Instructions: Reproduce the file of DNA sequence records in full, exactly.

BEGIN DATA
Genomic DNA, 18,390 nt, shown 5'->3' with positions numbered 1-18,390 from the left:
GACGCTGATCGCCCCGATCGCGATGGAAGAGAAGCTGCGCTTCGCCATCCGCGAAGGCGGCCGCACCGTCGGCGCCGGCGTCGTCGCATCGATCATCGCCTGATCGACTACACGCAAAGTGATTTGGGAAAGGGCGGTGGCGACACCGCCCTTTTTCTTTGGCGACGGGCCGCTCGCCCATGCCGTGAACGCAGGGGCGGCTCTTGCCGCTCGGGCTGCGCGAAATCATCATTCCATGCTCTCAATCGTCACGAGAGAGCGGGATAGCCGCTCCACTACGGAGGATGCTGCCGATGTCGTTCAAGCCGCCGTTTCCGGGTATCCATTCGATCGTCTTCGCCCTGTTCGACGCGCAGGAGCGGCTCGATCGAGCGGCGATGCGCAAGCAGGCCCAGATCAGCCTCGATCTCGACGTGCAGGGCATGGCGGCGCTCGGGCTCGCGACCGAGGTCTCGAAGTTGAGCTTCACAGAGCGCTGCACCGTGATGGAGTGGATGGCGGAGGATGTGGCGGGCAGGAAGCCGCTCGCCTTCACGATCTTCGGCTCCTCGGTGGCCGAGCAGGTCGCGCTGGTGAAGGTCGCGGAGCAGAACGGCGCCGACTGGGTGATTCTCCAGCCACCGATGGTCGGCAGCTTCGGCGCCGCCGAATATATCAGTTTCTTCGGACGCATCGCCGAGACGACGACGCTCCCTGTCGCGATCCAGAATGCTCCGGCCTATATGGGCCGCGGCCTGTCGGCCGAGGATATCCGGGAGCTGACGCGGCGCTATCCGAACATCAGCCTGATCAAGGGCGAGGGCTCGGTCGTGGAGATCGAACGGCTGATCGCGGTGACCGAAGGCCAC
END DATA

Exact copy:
Genomic DNA, 18,390 nt, shown 5'->3' with positions numbered 1-18,390 from the left:
GACGCTGATCGCCCCGATCGCGATGGAAGAGAAGCTGCGCTTCGCCATCCGCGAAGGCGGCCGCACCGTCGGCGCCGGCGTCGTCGCATCGATCATCGCCTGATCGACTACACGCAAAGTGATTTGGGAAAGGGCGGTGGCGACACCGCCCTTTTTCTTTGGCGACGGGCCGCTCGCCCATGCCGTGAACGCAGGGGCGGCTCTTGCCGCTCGGGCTGCGCGAAATCATCATTCCATGCTCTCAATCGTCACGAGAGAGCGGGATAGCCGCTCCACTACGGAGGATGCTGCCGATGTCGTTCAAGCCGCCGTTTCCGGGTATCCATTCGATCGTCTTCGCCCTGTTCGACGCGCAGGAGCGGCTCGATCGAGCGGCGATGCGCAAGCAGGCCCAGATCAGCCTCGATCTCGACGTGCAGGGCATGGCGGCGCTCGGGCTCGCGACCGAGGTCTCGAAGTTGAGCTTCACAGAGCGCTGCACCGTGATGGAGTGGATGGCGGAGGATGTGGCGGGCAGGAAGCCGCTCGCCTTCACGATCTTCGGCTCCTCGGTGGCCGAGCAGGTCGCGCTGGTGAAGGTCGCGGAGCAGAACGGCGCCGACTGGGTGATTCTCCAGCCACCGATGGTCGGCAGCTTCGGCGCCGCCGAATATATCAGTTTCTTCGGACGCATCGCCGAGACGACGACGCTCCCTGTCGCGATCCAGAATGCTCCGGCCTATATGGGCCGCGGCCTGTCGGCCGAGGATATCCGGGAGCTGACGCGGCGCTATCCGAACATCAGCCTGATCAAGGGCGAGGGCTCGGTCGTGGAGATCGAACGGCTGATCGCGGTGACCGAAGGCCAC